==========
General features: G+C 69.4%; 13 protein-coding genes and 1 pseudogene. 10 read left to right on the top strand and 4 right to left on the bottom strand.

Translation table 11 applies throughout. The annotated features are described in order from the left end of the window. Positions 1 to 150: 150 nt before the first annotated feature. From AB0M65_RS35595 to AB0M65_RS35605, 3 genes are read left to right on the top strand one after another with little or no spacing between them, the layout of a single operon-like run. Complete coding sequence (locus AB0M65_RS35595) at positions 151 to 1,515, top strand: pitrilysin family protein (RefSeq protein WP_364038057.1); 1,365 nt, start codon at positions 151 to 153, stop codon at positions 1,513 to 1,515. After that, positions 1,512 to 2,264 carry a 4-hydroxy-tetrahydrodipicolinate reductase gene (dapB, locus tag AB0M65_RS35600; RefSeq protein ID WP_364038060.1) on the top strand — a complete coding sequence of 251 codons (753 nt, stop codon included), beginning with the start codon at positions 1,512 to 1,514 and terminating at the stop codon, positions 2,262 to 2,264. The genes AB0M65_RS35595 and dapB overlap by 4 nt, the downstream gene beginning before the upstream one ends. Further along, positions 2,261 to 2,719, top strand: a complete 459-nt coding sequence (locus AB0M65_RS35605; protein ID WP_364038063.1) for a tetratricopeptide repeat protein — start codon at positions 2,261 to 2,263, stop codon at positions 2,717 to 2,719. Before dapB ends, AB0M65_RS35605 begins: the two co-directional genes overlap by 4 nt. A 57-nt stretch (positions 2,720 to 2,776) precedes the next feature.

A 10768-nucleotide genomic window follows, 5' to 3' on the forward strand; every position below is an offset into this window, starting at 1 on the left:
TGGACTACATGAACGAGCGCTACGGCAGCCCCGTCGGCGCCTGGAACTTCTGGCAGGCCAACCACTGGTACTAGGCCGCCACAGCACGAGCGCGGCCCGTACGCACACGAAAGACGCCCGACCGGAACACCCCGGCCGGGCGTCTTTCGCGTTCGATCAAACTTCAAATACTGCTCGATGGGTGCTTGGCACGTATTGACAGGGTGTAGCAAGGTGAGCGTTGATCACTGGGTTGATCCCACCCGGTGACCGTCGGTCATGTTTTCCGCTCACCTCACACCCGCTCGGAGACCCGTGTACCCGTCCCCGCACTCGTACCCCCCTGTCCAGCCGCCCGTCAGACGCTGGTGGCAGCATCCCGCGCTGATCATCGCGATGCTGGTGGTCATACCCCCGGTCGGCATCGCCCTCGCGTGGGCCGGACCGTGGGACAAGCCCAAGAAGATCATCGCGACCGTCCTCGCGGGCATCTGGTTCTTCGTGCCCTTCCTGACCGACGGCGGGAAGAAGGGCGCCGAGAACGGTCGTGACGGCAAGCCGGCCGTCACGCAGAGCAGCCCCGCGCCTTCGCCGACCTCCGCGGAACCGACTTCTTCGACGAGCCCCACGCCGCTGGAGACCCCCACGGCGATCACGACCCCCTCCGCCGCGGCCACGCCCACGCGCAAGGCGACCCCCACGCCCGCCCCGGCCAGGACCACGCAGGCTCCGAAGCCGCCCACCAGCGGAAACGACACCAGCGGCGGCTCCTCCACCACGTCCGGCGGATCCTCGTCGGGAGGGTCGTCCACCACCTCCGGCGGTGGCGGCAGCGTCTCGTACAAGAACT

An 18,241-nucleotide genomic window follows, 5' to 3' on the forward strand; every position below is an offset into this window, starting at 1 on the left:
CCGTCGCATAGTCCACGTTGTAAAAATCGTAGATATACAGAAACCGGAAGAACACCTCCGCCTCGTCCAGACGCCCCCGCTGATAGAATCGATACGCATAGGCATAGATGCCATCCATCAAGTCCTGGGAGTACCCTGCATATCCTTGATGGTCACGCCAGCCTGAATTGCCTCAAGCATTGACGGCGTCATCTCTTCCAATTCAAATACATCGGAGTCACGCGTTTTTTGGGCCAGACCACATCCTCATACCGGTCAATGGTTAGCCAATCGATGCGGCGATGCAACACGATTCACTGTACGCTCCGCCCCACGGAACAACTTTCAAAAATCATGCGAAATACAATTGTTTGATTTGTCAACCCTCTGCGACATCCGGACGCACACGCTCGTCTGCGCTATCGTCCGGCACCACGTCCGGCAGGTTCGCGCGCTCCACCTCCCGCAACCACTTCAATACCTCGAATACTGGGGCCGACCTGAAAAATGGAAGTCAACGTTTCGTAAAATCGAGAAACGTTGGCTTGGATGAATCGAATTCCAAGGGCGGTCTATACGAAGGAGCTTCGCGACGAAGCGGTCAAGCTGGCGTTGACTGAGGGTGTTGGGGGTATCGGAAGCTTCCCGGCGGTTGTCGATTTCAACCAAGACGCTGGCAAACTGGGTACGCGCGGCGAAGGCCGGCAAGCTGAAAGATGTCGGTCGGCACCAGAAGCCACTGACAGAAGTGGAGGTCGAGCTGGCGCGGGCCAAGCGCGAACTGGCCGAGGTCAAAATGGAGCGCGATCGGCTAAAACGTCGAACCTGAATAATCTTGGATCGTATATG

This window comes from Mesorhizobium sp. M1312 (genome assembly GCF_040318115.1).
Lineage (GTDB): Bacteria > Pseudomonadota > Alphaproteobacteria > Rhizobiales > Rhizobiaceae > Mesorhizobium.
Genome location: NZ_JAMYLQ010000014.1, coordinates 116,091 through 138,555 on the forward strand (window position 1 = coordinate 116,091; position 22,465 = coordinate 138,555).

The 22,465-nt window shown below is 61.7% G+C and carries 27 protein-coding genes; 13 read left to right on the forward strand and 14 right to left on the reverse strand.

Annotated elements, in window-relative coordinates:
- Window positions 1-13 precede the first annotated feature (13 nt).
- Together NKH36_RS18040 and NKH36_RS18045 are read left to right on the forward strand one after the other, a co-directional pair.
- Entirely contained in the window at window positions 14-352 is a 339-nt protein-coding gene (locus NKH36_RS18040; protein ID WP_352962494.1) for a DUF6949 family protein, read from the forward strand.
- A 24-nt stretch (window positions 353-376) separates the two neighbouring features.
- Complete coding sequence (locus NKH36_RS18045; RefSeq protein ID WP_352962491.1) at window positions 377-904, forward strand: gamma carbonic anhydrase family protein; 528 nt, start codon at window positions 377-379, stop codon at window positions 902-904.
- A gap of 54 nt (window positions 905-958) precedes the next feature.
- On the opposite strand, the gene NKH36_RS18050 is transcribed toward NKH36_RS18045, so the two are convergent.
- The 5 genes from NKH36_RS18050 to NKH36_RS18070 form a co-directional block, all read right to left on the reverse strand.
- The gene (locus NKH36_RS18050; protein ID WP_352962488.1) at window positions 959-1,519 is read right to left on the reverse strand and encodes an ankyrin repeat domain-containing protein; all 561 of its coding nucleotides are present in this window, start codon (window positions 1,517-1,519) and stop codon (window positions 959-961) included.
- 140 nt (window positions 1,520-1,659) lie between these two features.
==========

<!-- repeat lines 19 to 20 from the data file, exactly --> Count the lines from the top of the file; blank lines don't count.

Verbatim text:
- The 5 genes from NKH36_RS18050 to NKH36_RS18070 form a co-directional block, all read right to left on the reverse strand.
- The gene (locus NKH36_RS18050; protein ID WP_352962488.1) at window positions 959-1,519 is read right to left on the reverse strand and encodes an ankyrin repeat domain-containing protein; all 561 of its coding nucleotides are present in this window, start codon (window positions 1,517-1,519) and stop codon (window positions 959-961) included.